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COVID-19 second wave | Sebi gives listed companies more time to report results

The market regulator has also extended the time period for filing annual secretarial compliance report to June 30.

April 29, 2021 / 09:45 PM IST
Sebi has extended the timeline for filing annual results of listed companies for a month.

Sebi has extended the timeline for filing annual results of listed companies for a month.

In the wake of the surging COVID-19 cases in the country. the Securities and Exchange Board of India (Sebi) on April 29 decided to extend the time limit for the listed companies to submit their quarterly and annual results.

The market regulator has also relaxed compliance requirements for market intermediaries and debt funds.

Sebi has decided to relax the timelines for filing statutory requirements following requests received from various industry associations, professional bodies and market participants. The regulator had announced similar relaxations last year also when the pandemic broke out in the country.

Sebi has extended the timeline for filing annual results of listed companies for a month. As per Regulation 33 (3), annual audited financial results shall be filed in 60 days from the end of the year, which means before May 30. This time limit is now extended to June 30. Similarly, quarterly financial results shall be filed in 45 days from the end of the year. This has been extended to June 30 from the due date of May 15.

Sebi has also increased the time period for filing annual secretarial compliance report till June 30.

COVID-19 Vaccine

Frequently Asked Questions

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How does a vaccine work?

A vaccine works by mimicking a natural infection. A vaccine not only induces immune response to protect people from any future COVID-19 infection, but also helps quickly build herd immunity to put an end to the pandemic. Herd immunity occurs when a sufficient percentage of a population becomes immune to a disease, making the spread of disease from person to person unlikely. The good news is that SARS-CoV-2 virus has been fairly stable, which increases the viability of a vaccine.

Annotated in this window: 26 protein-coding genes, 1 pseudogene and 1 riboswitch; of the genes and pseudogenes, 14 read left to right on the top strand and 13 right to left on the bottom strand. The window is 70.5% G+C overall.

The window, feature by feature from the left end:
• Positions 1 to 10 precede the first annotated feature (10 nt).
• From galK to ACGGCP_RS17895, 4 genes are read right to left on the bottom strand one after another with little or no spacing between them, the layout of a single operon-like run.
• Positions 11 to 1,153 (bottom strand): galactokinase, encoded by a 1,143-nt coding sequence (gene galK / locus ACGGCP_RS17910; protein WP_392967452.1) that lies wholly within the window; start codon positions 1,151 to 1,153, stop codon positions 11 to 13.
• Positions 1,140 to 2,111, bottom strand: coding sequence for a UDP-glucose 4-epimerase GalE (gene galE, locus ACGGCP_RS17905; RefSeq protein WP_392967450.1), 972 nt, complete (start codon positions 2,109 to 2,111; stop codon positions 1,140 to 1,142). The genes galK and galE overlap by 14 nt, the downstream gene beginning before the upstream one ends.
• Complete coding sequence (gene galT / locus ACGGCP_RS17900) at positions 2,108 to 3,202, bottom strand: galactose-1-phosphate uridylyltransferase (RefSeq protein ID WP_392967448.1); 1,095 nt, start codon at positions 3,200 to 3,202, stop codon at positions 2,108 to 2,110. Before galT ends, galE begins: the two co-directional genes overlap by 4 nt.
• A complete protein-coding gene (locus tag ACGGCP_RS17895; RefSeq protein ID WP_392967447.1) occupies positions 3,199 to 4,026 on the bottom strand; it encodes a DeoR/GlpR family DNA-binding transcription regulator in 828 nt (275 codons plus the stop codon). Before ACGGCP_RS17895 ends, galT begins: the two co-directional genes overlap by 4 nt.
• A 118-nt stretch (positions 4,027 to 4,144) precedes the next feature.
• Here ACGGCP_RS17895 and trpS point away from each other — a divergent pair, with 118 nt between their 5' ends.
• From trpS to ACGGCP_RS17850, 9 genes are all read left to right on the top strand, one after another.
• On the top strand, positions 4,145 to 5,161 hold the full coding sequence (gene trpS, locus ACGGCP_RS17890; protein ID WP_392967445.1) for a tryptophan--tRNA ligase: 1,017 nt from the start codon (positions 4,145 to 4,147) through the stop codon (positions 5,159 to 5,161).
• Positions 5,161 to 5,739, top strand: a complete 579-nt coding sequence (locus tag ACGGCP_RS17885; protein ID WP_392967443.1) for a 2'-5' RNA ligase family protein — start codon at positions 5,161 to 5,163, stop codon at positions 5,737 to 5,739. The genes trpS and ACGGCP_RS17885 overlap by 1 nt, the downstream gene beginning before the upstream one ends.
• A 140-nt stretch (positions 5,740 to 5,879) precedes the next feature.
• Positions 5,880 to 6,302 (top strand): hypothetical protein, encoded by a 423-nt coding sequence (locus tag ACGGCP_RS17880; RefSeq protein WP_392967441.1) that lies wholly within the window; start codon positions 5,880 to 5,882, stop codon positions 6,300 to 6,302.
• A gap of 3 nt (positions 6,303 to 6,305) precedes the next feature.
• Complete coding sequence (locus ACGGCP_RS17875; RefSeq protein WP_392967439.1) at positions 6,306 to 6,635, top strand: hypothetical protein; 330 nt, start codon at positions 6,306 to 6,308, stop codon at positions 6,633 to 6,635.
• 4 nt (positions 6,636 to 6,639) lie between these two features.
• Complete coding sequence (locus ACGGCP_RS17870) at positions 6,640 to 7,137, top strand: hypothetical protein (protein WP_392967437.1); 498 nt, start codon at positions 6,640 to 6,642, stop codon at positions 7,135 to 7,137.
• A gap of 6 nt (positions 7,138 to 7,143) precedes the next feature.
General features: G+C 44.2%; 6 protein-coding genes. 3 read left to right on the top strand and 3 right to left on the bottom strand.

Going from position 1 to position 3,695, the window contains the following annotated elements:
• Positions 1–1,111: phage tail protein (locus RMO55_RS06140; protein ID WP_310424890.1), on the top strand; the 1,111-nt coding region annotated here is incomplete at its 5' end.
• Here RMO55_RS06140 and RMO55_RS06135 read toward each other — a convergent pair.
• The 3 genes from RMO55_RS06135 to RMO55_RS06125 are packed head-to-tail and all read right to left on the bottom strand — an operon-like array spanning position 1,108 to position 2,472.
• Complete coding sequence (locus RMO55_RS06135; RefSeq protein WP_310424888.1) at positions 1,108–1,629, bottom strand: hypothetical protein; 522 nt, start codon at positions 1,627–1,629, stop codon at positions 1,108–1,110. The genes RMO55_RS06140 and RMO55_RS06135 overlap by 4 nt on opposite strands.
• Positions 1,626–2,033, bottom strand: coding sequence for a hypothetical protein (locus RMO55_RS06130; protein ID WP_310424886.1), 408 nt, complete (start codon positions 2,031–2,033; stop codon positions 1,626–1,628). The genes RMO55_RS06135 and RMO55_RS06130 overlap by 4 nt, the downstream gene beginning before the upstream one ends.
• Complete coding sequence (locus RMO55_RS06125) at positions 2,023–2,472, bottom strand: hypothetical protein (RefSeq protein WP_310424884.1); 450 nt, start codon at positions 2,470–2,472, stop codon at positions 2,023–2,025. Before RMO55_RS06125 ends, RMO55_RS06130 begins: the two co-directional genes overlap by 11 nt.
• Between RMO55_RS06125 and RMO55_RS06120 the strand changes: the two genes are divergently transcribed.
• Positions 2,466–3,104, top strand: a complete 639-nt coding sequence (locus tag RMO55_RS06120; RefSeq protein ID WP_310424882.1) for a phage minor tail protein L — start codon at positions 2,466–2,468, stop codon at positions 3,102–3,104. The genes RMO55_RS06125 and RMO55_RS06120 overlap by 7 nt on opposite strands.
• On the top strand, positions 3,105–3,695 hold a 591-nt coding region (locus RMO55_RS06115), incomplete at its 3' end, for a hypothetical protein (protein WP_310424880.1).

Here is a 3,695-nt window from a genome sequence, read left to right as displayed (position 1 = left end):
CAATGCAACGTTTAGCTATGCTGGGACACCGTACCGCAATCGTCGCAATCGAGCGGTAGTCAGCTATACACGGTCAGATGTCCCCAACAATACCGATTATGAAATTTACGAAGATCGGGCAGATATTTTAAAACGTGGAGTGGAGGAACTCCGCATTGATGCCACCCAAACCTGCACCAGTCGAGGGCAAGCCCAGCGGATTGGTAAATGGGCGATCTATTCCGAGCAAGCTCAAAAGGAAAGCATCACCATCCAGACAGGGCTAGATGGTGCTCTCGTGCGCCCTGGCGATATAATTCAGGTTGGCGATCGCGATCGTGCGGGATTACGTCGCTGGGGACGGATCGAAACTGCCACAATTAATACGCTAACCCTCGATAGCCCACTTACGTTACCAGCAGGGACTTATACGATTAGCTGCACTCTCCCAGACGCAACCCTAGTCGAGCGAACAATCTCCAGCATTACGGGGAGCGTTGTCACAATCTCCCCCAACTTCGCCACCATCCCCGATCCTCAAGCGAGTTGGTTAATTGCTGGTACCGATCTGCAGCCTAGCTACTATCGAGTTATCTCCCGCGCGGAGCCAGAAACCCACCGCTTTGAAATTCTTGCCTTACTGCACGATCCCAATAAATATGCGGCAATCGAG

How many types of vaccines are there?

There are broadly four types of vaccine — one, a vaccine based on the whole virus (this could be either inactivated, or an attenuated [weakened] virus vaccine); two, a non-replicating viral vector vaccine that uses a benign virus as vector that carries the antigen of SARS-CoV; three, nucleic-acid vaccines that have genetic material like DNA and RNA of antigens like spike protein given to a person, helping human cells decode genetic material and produce the vaccine; and four, protein subunit vaccine wherein the recombinant proteins of SARS-COV-2 along with an adjuvant (booster) is given as a vaccine.

What does it take to develop a vaccine of this kind?

Vaccine development is a long, complex process. Unlike drugs that are given to people with a diseased, vaccines are given to healthy people and also vulnerable sections such as children, pregnant women and the elderly. So rigorous tests are compulsory. History says that the fastest time it took to develop a vaccine is five years, but it usually takes double or sometimes triple that time.

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The market watchdog has given relaxations in timelines for compliance with regulatory requirements to market intermediaries, and has approved the demands of the Association of National Exchange Members of India. The time limit to upload KYC applications forms and supporting documents of clients on the KRA system has been increased from 10 days to 15 days. It has also given time till July 31 for internal audit report, net worth certificate of clearing members and reporting of risk-based supervision.

Sebi has increased the timeline till July 31 for carrying out various shareholder request and other regulatory filings including the processing of remat request and processing of request for duplicate share certificates.

Tarun Sharma
first published: Apr 29, 2021 09:45 pm